The Council of Lay Dominican Fraternities meets at Rome to prepare this assembly. I remember the words, Bruno Cadoré, our Master, said, when he saw the icon of St. Dominic first while we had our meeting: “A colourful picture! It fits not only to Lay Dominicans, it fits the whole of the Order. It expresses our colourful variety.”
Let’s have a closer look at the icon, painted by the Spanish Dominican brother Felix Hernandez Mariano OP. At the first view it looks completely different from a lot of common paintings of our Father St. Dominic, as we know them.
We see a picture of great variety of colours and emanative power. But it is exactly this emanative power, which moves St. Dominic into the picture as the one, who will put all of us under his spell and call us to follow him with his charisma and his openness while going to people. The present German Provincial Father said when seeing this icon first: “St. Dominic infected other people with his ideas. A glimmer has flown to women and men, to lay people and priests, to contemplative seekers and apostolic oriented people, to simple or learned people. As coluorful as this picture is the crowd of those, who feel and felt concerned themselves by him”.
Not for nothing St. Dominic is presented in each kind of illustration with a star on his forehead. This shining star will be a symbol of ardour emanating from him, it will be a light in the darkness, a sign of lion-hearted vision.
We see on the right in the picture below the dog with the torch in its muzzle, who is going to inflame the whole world. But this inflaming the world is no pillaging and setting fire, it has nothing which will destroy or eliminate – on the contrary:
It will show, how much the world is inflamed, enlightened and warmed by this fire, going out from the preaching and mission of the Saint. At the same time it makes clear, that this process of enlightenment is not possible on its own. It needs a great number of “torchbearers”, spreading out this vivid fire around Europe and the whole world – and each one of us must participate with his or her personal possibilities and at the place she or he is living: In the family, in the workplace, in neighbourhood and everywhere, where we are needed to accompany people on their way through this time and to serve them.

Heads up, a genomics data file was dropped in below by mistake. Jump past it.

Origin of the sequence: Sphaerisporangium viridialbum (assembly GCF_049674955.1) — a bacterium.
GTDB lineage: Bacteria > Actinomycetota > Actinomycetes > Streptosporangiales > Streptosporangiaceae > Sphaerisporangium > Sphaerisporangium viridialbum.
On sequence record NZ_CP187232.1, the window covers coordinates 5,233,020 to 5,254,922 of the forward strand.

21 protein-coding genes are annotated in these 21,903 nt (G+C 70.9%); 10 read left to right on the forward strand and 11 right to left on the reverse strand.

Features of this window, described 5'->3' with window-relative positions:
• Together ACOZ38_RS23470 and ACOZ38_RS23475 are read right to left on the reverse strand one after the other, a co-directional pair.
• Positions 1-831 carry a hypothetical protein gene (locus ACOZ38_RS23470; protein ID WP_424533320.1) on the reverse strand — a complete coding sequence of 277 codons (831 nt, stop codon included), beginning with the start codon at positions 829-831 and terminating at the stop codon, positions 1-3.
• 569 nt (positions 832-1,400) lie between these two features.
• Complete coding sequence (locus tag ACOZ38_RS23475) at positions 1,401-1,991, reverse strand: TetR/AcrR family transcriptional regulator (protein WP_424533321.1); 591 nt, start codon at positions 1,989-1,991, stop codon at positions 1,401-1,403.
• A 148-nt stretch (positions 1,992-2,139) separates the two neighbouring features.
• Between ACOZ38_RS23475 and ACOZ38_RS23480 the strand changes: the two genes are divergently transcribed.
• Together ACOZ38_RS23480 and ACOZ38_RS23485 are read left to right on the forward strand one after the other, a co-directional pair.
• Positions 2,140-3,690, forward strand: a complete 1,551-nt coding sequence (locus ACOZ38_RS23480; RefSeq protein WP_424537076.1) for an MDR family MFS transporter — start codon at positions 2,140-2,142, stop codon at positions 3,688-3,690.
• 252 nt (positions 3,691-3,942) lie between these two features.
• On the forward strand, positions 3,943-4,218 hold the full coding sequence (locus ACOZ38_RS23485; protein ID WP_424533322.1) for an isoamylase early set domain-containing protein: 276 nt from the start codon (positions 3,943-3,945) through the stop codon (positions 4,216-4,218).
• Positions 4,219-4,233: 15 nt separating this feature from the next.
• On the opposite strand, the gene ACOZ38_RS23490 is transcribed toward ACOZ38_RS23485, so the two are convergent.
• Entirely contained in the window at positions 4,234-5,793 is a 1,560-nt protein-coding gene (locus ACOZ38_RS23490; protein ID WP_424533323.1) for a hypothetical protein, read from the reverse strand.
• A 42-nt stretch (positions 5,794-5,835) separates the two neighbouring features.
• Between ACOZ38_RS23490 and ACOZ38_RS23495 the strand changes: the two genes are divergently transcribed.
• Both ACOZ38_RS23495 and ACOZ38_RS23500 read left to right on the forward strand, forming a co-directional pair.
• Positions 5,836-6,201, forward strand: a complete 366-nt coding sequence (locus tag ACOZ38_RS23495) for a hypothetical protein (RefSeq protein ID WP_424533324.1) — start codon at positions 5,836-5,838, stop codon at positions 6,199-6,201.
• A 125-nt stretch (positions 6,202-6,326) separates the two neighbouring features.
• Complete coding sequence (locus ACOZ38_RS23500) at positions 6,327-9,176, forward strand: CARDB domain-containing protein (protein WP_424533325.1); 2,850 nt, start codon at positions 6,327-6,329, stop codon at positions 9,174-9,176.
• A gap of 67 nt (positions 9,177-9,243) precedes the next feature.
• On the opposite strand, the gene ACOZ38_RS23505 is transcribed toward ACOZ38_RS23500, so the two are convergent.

In this process it is not possible to take the term “preaching” alone to the “homily” of priests after the Gospel. Dominican preaching is richer around a lot of facets in all branches of the Order:
- it comes to light in research and teaching and gets its sense only when the spiritually acquired good is shared with others;
- it comes to light in the fact, that Dominicans today recognize the signs of the times as their Spiritual Father did in those days and this way face the present sorrows and needs of people;
- it comes to light everywhere in places, where we are ready to listen, to give advice and to donate consolation;
- it comes to light in daily projects to serve and help people even in material distress.
Let’s have a look at the icon again. The follower of St. Dominic as Master of the Order, Jordan of Saxony, said about the founder of our Order: “St. Dominic carried the Gospel of Matthew and the letters of the Apostle Paul with him every time. He read them so often that he could say them by heart.” This statement was picked up by the painter. He shows St. Dominic with a book in Greek letters in his hand. These letters have been translated by David Kammler, the last Promoter General of the Laity. On the left side we find a line from the Gospel of Matthew (1,16):
“And Jacob begat Joseph the husband of Mary, of whom was born Jesus, who is called Christ”.
On the right side a sentence from the letter of the Apostle Paul to the Corinthians (1 Cor 13,1):
“If I speak in the tongues of men and of angels, but have not love, I am a noisy gong or a clanging cymbal”.
“But have not love” – what a horrible thought! Our icon shows us the Saint in a way which was described by his contemporaries: with blue eyes, red hair and with an openhearted view for everyone who met him. In this manner we find this presentation. It seems that St. Dominic himself would call us with a smile into the departure of his succession – into a church in departure – in those times as today. In his new apostilic letter “Evangelii Gaudium” our Pope Francis writes:
“The word of God constantly shows us how God challenges those who believe in him “to go forth”. Abraham received the call to set out for a new land (cf. Gen 12:1-3). Moses heard God’s call: “Go, I send you” (Ex 3:10) and led the people towards the promised land (cf. Ex 3:17). To Jeremiah God says: “To all whom I send you, you shall go” (Jer 1:7). In our day Jesus’ command to “go and make disciples” echoes in the changing scenarios and ever new challenges to the Church’s mission of evangelization, and all of us are called to take part in this new missionary “going forth”. Each Christian and every community must discern the path that the Lord points out, but all of us are asked to obey his call to go forth from our own comfort zone in order to reach all the “peripheries” in need of the light of the Gospel” (Chapter one: The church’s missionary transformation, No. 20).
When you hear this you could almost have the feeling that our Pope has thought of Dominic in the icon before which we are sitting together: The icon of a Saint who will give to the Church of Jesus Christ a cheerful face, which will lighten and cheer up our faces – faces of a colourful diversity and plurality.